Carnegie Mellon University (CMU) researchers have developed a thermally conductive rubber material that could help in the creation of soft, stretchable machines and electronics.
Called ‘thubber’ the new material is an electrically insulating composite that exhibits metal-like thermal conductivity and elasticity similar to soft, biological tissue. It can also stretch over six times its initial length.
“Our combination of high thermal conductivity and elasticity is especially critical for rapid heat dissipation in applications such as wearable computing and soft robotics, which require mechanical compliance and stretchable functionality,” said Carmel Majidi, an associate professor of mechanical engineering.
According to the researchers, thubber could be applied to athletic wear and sports medicine, but the material could be further utilised in advanced manufacturing, energy and transportation.
“Until now, high power devices have had to be affixed to rigid, inflexible mounts that were the only technology able to dissipate heat efficiently,” said Jonathan Malen, an associate professor of mechanical engineering. “Now we can create stretchable mounts for LED lights or computer processors that enable high performance without overheating in applications that demand flexibility, such as light-up fabrics and iPads that fold into your wallet.”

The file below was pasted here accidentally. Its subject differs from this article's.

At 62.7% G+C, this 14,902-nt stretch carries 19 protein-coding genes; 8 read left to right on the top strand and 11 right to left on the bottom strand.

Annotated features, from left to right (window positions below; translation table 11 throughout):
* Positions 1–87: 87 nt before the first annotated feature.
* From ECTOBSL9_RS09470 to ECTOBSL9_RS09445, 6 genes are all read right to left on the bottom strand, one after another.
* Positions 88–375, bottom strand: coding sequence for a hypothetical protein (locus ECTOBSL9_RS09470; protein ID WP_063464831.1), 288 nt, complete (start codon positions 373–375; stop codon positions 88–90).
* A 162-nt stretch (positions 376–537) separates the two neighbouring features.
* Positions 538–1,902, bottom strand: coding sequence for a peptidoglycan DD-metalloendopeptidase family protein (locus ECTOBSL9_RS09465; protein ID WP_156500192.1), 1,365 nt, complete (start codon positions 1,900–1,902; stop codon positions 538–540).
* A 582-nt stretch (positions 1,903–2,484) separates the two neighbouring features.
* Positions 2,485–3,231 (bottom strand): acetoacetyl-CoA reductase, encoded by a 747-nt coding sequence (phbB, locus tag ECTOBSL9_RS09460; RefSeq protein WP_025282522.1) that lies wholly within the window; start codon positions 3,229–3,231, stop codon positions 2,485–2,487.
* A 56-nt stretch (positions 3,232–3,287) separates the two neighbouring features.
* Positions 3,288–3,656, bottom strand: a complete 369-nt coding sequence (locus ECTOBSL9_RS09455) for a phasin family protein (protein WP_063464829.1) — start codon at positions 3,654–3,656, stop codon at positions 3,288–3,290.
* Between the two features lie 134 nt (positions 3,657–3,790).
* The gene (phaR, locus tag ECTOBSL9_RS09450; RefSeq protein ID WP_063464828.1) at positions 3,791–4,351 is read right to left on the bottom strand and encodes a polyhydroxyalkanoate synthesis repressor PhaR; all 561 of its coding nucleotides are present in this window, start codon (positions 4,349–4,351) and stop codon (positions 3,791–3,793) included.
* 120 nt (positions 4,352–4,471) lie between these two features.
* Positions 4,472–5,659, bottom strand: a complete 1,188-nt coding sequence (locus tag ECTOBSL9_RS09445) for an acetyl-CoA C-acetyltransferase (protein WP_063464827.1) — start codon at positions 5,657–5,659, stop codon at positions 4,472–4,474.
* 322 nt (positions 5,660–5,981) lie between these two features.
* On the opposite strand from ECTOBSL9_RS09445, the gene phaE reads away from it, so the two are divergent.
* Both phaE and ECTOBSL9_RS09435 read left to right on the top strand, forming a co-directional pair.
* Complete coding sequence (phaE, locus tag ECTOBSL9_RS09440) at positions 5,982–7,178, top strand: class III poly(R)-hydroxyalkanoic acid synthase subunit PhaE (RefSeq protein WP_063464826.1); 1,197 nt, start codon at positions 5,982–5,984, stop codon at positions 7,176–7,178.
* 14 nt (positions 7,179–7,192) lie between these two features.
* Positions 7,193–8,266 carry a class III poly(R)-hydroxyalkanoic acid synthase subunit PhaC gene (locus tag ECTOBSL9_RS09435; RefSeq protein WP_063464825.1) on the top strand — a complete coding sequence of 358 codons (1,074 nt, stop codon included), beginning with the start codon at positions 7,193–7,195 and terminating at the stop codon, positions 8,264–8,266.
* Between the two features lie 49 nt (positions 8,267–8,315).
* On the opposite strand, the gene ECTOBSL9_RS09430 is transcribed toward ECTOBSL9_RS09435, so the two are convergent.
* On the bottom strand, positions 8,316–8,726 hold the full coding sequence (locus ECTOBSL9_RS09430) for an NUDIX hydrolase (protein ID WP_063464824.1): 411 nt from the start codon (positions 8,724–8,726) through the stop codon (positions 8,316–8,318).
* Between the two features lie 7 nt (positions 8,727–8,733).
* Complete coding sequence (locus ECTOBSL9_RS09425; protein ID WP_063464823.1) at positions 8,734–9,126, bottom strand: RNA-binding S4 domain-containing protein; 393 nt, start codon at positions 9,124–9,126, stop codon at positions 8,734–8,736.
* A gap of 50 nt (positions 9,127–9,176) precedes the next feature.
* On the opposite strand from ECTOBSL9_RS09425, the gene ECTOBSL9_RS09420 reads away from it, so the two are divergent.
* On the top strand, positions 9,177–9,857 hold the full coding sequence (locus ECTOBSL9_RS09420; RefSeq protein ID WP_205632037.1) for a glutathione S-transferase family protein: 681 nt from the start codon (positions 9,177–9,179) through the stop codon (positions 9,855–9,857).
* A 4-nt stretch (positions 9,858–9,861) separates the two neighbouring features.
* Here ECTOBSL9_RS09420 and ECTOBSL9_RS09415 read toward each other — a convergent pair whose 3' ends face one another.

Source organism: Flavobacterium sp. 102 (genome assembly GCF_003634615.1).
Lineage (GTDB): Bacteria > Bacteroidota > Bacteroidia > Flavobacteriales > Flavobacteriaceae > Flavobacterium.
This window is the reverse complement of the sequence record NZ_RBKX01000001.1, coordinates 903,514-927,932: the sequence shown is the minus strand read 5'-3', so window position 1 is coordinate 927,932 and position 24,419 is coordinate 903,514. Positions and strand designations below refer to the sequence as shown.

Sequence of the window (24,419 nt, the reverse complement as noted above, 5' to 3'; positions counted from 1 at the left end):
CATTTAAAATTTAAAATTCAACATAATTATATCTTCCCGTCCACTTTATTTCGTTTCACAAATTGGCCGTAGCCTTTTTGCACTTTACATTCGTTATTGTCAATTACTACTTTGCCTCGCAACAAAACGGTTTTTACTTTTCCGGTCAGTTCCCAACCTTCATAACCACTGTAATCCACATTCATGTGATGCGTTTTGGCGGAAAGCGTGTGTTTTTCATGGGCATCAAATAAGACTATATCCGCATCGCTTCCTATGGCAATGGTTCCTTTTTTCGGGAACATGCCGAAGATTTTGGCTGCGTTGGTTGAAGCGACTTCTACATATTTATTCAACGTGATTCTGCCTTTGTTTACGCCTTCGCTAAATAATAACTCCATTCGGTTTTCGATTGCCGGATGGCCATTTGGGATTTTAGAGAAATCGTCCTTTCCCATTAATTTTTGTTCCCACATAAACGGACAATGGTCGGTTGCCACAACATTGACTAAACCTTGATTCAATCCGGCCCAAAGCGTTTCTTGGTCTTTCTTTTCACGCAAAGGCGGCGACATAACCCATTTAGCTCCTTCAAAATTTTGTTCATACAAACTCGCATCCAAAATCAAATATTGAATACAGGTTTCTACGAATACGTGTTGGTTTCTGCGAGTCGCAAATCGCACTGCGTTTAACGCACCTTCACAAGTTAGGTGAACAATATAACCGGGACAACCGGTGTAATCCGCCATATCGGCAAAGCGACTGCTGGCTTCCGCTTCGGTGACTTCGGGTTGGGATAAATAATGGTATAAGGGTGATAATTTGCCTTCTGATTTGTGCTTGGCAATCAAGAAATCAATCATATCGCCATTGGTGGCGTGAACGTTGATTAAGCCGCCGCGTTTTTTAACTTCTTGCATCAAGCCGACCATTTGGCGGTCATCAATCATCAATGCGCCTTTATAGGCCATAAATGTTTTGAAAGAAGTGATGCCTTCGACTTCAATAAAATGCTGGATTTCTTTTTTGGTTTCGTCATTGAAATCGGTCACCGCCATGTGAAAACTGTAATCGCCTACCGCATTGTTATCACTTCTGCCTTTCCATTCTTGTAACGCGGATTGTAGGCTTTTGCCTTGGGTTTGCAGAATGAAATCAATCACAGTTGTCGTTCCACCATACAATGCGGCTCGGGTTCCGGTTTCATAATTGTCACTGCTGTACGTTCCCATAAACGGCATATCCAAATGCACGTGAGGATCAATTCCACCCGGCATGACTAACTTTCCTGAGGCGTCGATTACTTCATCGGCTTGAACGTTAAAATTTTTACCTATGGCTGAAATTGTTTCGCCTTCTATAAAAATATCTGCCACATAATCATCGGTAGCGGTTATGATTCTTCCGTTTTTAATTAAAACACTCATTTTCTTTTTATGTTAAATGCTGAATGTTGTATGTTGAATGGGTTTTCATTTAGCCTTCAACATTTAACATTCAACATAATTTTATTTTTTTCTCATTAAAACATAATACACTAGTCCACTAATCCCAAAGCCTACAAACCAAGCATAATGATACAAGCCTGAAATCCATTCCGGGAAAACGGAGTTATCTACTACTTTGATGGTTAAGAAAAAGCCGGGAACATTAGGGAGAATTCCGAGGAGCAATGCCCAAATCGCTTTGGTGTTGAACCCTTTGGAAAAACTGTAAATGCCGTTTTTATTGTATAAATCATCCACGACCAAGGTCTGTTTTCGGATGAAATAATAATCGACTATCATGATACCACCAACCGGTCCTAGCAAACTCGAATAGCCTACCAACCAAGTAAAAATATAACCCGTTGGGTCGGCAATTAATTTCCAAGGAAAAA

The key component in thubber is a suspension of non-toxic, liquid metal microdroplets. The liquid state allows the metal to deform with the surrounding rubber at room temperature. When the rubber is pre-stretched, the droplets form elongated pathways that are efficient for heat travel.
Despite the amount of metal, the material is also electrically insulating. To demonstrate these findings, the team mounted an LED light onto a strip of the material to create a safety light worn around a jogger’s leg. The thubber dissipated the heat from the LED, which would have otherwise burned the jogger.
The researchers also created a soft robotic fish that swims with a thubber tail, without using conventional motors or gears.
“As the field of flexible electronics grows, there will be a greater need for materials like ours,” said Majidi. “We can also see it used for artificial muscles that power bio-inspired robots.”
Image and excerpts: The Engineer